Is There Still Room for Couch Multiplayer?

Technology may be taking over, but there’s still room on the couch to salvage the multiplayer gaming experience.

Though the number of exclusively local or couch multiplayer games has dwindled in recent years, fans of these sorts of games believe the experience remains unique and cannot be replicated through online multiplayer. (Photo by Sam Klein)

Before online multiplayer gaming and servers hosted players from across the globe, there was nothing to multiplayer beyond you, a couple of friends, a TV and a couch. Though the number of exclusively local or couch multiplayer games has dwindled in recent years, fans of these sorts of games believe the experience remains unique and cannot be replicated through online multiplayer.

“I feel like the human connection is lost,” CAS first-year Daniel Cienava said. “You can talk to a voice online, but you’re not specifically in that moment with them. You may be seeing the same thing, but you’re not in the room together.”

This lack of personal connection fosters rud or offensive online interactions, says CAS sophomore Matias Bermudez.

“They’re talking to these faceless voices so they just say all of this crazy stuff, even like racial slurs or something,” Bermudez said. “It’s only because they can’t see the other person.”

Certain online multiplayer titles lack the option for voice chat between players. CAS senior Steven Schiffner said the lack of an effective method to communicate in competitive online games often leads to frustration.

“I’m not the type to really tilt very easily, but I get really frustrated playing online sometimes,” Schiffner said. “It’s interesting because I wouldn’t [if it was] the same situation in real life. It’s definitely a lot friendlier and less salty offline.”

Aside from the suffering social atmosphere, some players believe that the online multiplayer version of more competitive games, such as the Super Smash. Bros series, cannot compare to the original couch multiplayer experience from a technical standpoint.

“There’s a lot of purists who [think] it doesn’t feel the same playing the game because of the input lag, so it’s not a true one-to-one experience,” Bermudez said. “Some people don’t see it as a viable alternative.”

However, Bermudez did emphasize some benefits to online multiplayerexist, especially for larger-scale multiplayer games.

“There are very obvious advantages to online,” Bermudez said. “You can play with people from far away, people you don’t know at all. You get to meet them because of the internet. If you need a game that’s going to have 100 people or 50 people, you probably can’t all be in the same room, so that also helps.”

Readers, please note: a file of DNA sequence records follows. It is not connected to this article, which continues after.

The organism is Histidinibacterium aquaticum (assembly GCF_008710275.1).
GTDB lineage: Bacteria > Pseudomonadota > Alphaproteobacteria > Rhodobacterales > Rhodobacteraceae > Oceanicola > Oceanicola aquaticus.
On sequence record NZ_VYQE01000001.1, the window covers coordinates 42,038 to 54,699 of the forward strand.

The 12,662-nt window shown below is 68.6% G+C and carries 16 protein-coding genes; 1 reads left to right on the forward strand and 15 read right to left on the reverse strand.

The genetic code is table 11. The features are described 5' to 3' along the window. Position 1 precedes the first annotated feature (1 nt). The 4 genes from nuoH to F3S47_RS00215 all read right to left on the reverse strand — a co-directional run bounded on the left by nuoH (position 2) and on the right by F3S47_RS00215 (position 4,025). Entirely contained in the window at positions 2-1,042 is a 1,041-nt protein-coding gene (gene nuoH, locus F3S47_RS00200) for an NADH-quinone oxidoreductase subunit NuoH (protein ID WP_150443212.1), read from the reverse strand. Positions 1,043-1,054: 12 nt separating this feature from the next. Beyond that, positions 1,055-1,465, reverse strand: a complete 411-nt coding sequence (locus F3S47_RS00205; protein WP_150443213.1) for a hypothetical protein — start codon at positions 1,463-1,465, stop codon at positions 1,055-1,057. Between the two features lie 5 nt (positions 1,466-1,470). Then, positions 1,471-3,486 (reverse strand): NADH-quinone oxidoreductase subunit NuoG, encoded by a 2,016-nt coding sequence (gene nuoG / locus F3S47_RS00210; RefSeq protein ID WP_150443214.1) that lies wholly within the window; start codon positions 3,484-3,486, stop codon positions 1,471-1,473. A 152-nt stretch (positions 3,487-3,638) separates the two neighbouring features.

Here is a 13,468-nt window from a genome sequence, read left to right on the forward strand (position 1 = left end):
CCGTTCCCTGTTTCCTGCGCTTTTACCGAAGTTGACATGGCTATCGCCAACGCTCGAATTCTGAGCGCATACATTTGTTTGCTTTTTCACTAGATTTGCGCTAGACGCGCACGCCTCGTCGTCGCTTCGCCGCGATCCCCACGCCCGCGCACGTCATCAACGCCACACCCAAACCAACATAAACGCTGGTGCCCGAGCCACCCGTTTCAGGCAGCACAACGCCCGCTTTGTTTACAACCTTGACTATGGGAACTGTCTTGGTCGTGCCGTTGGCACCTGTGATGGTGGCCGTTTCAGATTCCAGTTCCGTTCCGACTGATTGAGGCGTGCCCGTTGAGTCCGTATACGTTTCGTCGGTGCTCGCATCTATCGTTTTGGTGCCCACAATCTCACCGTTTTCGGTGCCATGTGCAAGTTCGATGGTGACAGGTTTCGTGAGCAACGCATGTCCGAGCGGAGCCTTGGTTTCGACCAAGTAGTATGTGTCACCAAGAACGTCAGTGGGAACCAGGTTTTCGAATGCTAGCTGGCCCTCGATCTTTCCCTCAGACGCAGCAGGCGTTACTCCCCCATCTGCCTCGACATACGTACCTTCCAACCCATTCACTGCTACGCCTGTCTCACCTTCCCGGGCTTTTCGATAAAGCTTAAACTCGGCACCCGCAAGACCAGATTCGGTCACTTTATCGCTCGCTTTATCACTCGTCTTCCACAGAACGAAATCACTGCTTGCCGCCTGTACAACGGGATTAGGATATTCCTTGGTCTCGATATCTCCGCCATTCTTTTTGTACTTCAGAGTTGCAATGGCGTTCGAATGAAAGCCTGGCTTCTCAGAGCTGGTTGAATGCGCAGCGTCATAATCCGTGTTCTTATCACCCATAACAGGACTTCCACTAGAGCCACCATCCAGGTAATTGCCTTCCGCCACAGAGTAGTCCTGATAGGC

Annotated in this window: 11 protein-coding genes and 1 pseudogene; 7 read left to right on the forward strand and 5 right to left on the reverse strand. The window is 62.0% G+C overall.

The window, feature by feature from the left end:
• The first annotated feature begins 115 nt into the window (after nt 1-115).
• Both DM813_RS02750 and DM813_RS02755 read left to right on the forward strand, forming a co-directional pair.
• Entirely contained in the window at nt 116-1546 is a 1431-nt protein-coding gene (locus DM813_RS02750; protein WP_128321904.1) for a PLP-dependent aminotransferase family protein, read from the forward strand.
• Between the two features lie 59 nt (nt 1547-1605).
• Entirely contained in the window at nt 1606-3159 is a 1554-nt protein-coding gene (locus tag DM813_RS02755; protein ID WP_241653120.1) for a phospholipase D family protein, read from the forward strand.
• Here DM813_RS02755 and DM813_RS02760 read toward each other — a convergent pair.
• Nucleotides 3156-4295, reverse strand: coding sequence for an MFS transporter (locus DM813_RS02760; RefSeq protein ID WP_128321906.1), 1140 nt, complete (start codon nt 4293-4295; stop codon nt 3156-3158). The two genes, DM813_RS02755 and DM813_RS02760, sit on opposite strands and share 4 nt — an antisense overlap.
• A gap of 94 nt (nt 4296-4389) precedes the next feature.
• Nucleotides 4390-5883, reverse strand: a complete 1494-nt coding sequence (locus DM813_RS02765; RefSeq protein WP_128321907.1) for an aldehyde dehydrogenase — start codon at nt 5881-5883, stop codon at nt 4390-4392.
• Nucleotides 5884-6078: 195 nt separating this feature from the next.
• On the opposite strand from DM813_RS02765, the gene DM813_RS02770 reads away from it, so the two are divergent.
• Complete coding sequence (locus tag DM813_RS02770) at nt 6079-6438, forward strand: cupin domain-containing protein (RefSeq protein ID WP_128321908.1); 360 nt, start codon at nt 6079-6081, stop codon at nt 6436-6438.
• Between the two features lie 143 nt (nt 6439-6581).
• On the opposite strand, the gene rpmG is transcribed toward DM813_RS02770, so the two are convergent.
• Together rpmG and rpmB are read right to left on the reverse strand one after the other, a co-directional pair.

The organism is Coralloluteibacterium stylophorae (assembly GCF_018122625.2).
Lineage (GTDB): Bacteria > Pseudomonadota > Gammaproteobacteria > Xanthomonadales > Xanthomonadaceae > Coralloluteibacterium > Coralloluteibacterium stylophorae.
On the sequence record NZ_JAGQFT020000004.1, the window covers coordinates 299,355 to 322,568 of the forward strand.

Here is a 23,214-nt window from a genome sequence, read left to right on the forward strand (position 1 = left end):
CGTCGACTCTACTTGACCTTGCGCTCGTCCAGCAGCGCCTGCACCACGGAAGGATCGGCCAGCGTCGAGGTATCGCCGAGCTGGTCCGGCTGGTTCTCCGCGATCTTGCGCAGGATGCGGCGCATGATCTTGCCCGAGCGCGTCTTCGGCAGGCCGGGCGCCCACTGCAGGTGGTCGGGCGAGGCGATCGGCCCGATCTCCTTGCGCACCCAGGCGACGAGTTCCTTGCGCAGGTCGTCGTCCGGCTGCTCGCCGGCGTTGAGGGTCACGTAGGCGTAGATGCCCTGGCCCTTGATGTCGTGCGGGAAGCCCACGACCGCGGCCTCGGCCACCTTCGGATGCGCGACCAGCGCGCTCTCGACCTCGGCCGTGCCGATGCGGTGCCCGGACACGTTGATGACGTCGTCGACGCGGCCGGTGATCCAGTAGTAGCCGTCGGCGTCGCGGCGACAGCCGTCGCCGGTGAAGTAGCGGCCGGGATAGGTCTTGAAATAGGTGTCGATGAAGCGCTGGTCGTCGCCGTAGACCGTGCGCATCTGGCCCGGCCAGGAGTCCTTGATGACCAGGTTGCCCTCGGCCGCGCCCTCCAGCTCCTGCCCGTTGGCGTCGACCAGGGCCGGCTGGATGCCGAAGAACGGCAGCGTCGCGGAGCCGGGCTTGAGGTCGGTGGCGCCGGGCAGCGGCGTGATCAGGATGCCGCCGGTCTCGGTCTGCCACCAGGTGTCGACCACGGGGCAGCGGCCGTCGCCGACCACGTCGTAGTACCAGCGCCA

Bermudez believes that online multiplayer will only continue to grow, making even more local multiplayer a more niche experience.

“I think as we move towards the future and online capabilities get better and better, what couch co-op is going to be limited to is people who willingly are couch co-op die-hards or just for really young children who don’t have their own separate console,” Bermudez said. “I think the demographic of people who do couch co-op is going to be drastically shortened to those extremes.”

Cienava agreed that couch multiplayer is on the decline, but argued those who still want the experience of local multiplayer games can rely on certain companies to continue giving players that option.

“There are certain companies that gamers who want to have that quintessential couch multiplayer experience are flocking to, such as Nintendo,” Cienava said. “Nintendo does a really good job. They are the kings of couch multiplayer. They really capture that market and they’ve been doing it for years, so they know all the ins and outs”

Schiffner concluded that fans of couch multiplayer will be the ones responsible for keeping it alive in a gaming industry continually moving towards online-exclusive experiences.

“I think that as long as people are into retro gaming and as long as communities like the fighting game community exist, there will be a place for couch multiplayer,” Schiffner said.

A version of this article appeared in the Monday, Oct. 29 print edition. Email Ethan Zack at [email protected]

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